(Watch a video tour of this graveyard)
The old Caheragh Graveyard is adjacent to the River Ilen and an ancient monastic site – ‘Blessed Mary de Caheragh’ – which was once situated on the hilltop overlooking the graveyard.
It is likely that the graveyard was initially used as a burial ground for the nearby monastic site and gradually came into use by the general population. There is a small section of the graveyard, on the right when you enter via the main gate, which was used by the local Protestant community, while the remainder of the graveyard was used by the local Catholic population.
There are a variety of monument types within this graveyard, from elaborate mausoleums and vaults to simple locally-crafted grave markers and uninscribed stone markers.
The earliest surviving inscription dates from the 1700s. The graveyard is still used for occasional burials in existing family plots.
Just inside the main gate is the mausoleum of Henry Newman of Betsboro. He was, by far, the most substantial landlord in the Caheragh area. He died in 1879 and his coffin was kept in St Mary’s Church for a week while his mausoleum was being built.
Mary Theresa Collins lived in the village of Caheragh and died in 1919 at age 16. She contracted rheumatic fever when she was 9 years old and suffered from ill health thereafter. She was said to be particularly devout in her final year of life, visiting the church daily despite her deteriorating health.
Fifty years after her death the Collins grave was dug for another relative and the gravediggers found Mary Theresa’s body to be ‘perfectly preserved’ when they opened her coffin. A new headstone was erected declaring her body to be incorrupt and her grave became a site of pilgrimage thereafter, particularly after 1981 when the story featured in the Cork Examiner newspaper.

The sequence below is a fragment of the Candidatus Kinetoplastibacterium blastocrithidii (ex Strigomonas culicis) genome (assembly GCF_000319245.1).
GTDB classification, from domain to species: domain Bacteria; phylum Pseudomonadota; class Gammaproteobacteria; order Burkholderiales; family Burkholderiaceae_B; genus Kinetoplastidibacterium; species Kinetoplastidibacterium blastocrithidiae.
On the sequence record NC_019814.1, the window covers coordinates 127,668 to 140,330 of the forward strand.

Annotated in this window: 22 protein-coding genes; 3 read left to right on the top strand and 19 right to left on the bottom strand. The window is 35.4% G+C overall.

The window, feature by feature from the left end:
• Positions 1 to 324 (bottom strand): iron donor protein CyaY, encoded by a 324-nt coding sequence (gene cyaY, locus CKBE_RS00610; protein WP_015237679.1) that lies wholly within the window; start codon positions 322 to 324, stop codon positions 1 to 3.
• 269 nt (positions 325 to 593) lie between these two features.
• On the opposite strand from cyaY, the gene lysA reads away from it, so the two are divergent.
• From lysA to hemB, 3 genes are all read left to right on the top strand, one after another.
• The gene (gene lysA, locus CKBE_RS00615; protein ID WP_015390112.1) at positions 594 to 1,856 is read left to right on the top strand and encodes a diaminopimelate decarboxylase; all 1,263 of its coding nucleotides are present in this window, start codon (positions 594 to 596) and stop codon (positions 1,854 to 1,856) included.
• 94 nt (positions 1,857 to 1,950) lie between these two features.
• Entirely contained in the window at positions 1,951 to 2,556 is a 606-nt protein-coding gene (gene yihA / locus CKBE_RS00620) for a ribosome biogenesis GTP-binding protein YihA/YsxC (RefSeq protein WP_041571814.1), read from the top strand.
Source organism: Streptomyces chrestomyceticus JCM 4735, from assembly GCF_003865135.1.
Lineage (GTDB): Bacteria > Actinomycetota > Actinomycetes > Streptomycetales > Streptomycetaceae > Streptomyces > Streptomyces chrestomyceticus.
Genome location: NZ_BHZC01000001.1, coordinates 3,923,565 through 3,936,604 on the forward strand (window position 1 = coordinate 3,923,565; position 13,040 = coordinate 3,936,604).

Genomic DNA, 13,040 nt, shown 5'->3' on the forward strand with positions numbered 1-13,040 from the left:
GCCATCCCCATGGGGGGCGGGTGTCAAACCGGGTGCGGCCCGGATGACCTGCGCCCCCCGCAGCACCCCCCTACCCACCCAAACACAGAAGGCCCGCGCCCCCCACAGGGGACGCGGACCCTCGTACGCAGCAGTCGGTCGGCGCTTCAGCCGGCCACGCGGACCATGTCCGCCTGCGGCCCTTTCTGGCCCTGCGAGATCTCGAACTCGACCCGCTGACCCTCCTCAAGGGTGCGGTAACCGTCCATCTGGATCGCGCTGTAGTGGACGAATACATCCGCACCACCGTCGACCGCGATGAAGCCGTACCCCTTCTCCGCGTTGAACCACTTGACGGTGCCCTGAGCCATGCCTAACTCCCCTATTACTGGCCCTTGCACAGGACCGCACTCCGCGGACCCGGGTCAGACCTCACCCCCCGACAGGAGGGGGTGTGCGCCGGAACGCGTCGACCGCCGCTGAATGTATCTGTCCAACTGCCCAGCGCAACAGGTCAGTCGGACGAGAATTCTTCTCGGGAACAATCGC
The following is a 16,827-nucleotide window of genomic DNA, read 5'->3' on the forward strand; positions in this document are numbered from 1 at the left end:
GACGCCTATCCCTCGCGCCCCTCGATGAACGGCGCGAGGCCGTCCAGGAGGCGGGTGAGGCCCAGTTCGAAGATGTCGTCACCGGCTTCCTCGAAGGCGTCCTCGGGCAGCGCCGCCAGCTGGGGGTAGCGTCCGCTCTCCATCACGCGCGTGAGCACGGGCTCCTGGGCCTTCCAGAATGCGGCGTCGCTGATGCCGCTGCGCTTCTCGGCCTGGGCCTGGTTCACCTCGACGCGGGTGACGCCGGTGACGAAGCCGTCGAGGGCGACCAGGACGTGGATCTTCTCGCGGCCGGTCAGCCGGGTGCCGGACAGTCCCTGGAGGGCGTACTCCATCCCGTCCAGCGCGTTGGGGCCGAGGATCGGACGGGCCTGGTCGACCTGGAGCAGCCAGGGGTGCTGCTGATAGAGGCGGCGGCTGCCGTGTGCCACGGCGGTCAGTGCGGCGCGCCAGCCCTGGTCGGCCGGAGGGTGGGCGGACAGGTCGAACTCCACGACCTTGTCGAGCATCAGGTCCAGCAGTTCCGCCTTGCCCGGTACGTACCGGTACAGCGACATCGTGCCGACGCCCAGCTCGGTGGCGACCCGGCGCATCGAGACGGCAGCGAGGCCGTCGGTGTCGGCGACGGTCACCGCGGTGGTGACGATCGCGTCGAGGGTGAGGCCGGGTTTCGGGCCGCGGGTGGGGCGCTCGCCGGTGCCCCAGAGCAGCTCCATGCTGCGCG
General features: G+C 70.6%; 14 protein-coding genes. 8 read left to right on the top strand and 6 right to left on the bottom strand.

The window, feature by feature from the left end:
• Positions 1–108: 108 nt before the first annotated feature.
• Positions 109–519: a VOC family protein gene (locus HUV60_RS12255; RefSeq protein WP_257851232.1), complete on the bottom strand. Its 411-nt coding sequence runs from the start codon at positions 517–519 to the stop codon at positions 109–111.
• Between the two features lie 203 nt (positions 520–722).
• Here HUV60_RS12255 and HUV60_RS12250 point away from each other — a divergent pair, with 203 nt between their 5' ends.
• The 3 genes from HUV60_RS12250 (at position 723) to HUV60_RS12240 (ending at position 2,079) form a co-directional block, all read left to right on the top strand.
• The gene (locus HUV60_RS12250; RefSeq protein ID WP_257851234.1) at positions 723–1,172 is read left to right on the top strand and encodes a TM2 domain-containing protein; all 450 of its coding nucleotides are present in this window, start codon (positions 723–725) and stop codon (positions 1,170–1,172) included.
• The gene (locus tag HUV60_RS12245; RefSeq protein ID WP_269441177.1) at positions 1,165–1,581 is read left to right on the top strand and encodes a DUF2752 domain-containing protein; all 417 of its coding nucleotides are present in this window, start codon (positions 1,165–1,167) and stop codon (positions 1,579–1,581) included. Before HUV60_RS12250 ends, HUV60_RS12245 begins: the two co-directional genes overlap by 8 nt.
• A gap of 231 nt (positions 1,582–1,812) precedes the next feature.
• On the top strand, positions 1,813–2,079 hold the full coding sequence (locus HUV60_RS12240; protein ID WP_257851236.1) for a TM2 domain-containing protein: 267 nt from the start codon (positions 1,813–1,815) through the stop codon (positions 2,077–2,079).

John and Catherine O’Neill of Tralibane are also interred in Caheragh Old Graveyard, their headstone erected by their son, the famous collector of Irish music ‘Captain Daniel Francis O’Neill of Chicago USA’.
Daniel Francis was born in Caheragh in 1848 and left home at the age of 16, travelling and working in various locations before joining the police force in Chicago. He was appointed as Chief of Police there in 1901 and served in that office until 1905 when he retired from the force after 32 years in the police force.
He came from a musical family and began to collect Irish music and dance tunes while in the US and, with the help of others, recorded many thousands of melodies over the decades. His ‘Music of Ireland’ publication in 1903 featured 1,850 Irish tunes and went on to be reissued under various titles over the years and is still highly regarded by traditional musicians. He subsequently published many other volumes of Irish music and dance tunes that he recorded for posterity. Captain O’Neill is buried in Chicago but he is commemorated in the townland of Trawlebane in Caheragh by a life-sized bronze memorial of him, depicted playing a flute.
Timothy McCarthy-Downing came to Skibbereen to work as a solicitor just before the Great Famine. A native of Kenmare, county Kerry, McCarthy Downing was very active during the Famine as both a member of the Skibbereen Committee of Gratuitous Relief and the Board of Guardians of the Workhouse.
In the years after the Great Famine he purchased over 3000 acres of land, much of it in Caheragh parish. He died in 1879 and bequeathed his home, Prospect House in North Street, to the Bishop of Ross when it became the Bishop’s Palace.
With the support of Cork County Council, Skibbereen Heritage Centre has created a sign for Caheragh Old Graveyard which lists all those known to be interred there, as well as a brief history of the site. Unfortunately, however, the sign is stuck in the sign-writers at present due to the Corvid 19 pandemic. So we thought we would share some this information on this beautiful site while we await the sign being erected.
We’ve also produced signs at other local graveyards ….